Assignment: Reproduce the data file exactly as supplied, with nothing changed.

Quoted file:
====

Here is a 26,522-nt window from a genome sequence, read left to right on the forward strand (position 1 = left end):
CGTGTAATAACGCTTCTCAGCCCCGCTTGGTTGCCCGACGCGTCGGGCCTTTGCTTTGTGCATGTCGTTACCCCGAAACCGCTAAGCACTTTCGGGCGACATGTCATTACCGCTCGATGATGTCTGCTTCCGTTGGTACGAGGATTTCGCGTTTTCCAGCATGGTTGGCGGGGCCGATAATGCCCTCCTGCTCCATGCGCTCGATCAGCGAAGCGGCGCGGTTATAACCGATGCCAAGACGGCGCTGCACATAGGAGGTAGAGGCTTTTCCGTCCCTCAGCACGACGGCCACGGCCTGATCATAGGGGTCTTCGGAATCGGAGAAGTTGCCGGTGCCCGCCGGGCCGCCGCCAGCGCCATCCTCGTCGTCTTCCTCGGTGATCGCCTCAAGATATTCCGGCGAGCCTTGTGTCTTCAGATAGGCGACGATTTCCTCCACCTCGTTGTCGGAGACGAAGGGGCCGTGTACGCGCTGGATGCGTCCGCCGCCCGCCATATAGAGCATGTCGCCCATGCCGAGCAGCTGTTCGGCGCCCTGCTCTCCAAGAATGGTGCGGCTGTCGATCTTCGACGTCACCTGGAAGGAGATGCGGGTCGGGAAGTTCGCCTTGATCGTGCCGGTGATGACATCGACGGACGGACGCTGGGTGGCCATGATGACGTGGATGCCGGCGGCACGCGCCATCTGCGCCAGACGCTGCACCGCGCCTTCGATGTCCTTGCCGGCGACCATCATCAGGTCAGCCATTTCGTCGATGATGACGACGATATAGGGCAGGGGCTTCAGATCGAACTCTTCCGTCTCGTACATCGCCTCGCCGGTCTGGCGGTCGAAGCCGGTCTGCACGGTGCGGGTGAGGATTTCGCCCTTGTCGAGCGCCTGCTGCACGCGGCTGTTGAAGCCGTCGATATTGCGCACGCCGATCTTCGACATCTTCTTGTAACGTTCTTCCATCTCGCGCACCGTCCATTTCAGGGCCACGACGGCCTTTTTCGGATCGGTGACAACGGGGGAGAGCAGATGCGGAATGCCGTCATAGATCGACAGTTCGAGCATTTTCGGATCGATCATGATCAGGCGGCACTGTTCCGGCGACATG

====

Here is a 26,522-nt window from a genome sequence, read left to right on the forward strand (position 1 = left end):
CGTGTAATAACGCTTCTCAGCCCCGCTTGGTTGCCCGACGCGTCGGGCCTTTGCTTTGTGCATGTCGTTACCCCGAAACCGCTAAGCACTTTCGGGCGACATGTCATTACCGCTCGATGATGTCTGCTTCCGTTGGTACGAGGATTTCGCGTTTTCCAGCATGGTTGGCGGGGCCGATAATGCCCTCCTGCTCCATGCGCTCGATCAGCGAAGCGGCGCGGTTATAACCGATGCCAAGACGGCGCTGCACATAGGAGGTAGAGGCTTTTCCGTCCCTCAGCACGACGGCCACGGCCTGATCATAGGGGTCTTCGGAATCGGAGAAGTTGCCGGTGCCCGCCGGGCCGCCGCCAGCGCCATCCTCGTCGTCTTCCTCGGTGATCGCCTCAAGATATTCCGGCGAGCCTTGTGTCTTCAGATAGGCGACGATTTCCTCCACCTCGTTGTCGGAGACGAAGGGGCCGTGTACGCGCTGGATGCGTCCGCCGCCCGCCATATAGAGCATGTCGCCCATGCCGAGCAGCTGTTCGGCGCCCTGCTCTCCAAGAATGGTGCGGCTGTCGATCTTCGACGTCACCTGGAAGGAGATGCGGGTCGGGAAGTTCGCCTTGATCGTGCCGGTGATGACATCGACGGACGGACGCTGGGTGGCCATGATGACGTGGATGCCGGCGGCACGCGCCATCTGCGCCAGACGCTGCACCGCGCCTTCGATGTCCTTGCCGGCGACCATCATCAGGTCAGCCATTTCGTCGATGATGACGACGATATAGGGCAGGGGCTTCAGATCGAACTCTTCCGTCTCGTACATCGCCTCGCCGGTCTGGCGGTCGAAGCCGGTCTGCACGGTGCGGGTGAGGATTTCGCCCTTGTCGAGCGCCTGCTGCACGCGGCTGTTGAAGCCGTCGATATTGCGCACGCCGATCTTCGACATCTTCTTGTAACGTTCTTCCATCTCGCGCACCGTCCATTTCAGGGCCACGACGGCCTTTTTCGGATCGGTGACAACGGGGGAGAGCAGATGCGGAATGCCGTCATAGATCGACAGTTCGAGCATTTTCGGATCGATCATGATCAGGCGGCACTGTTCCGGCGACATG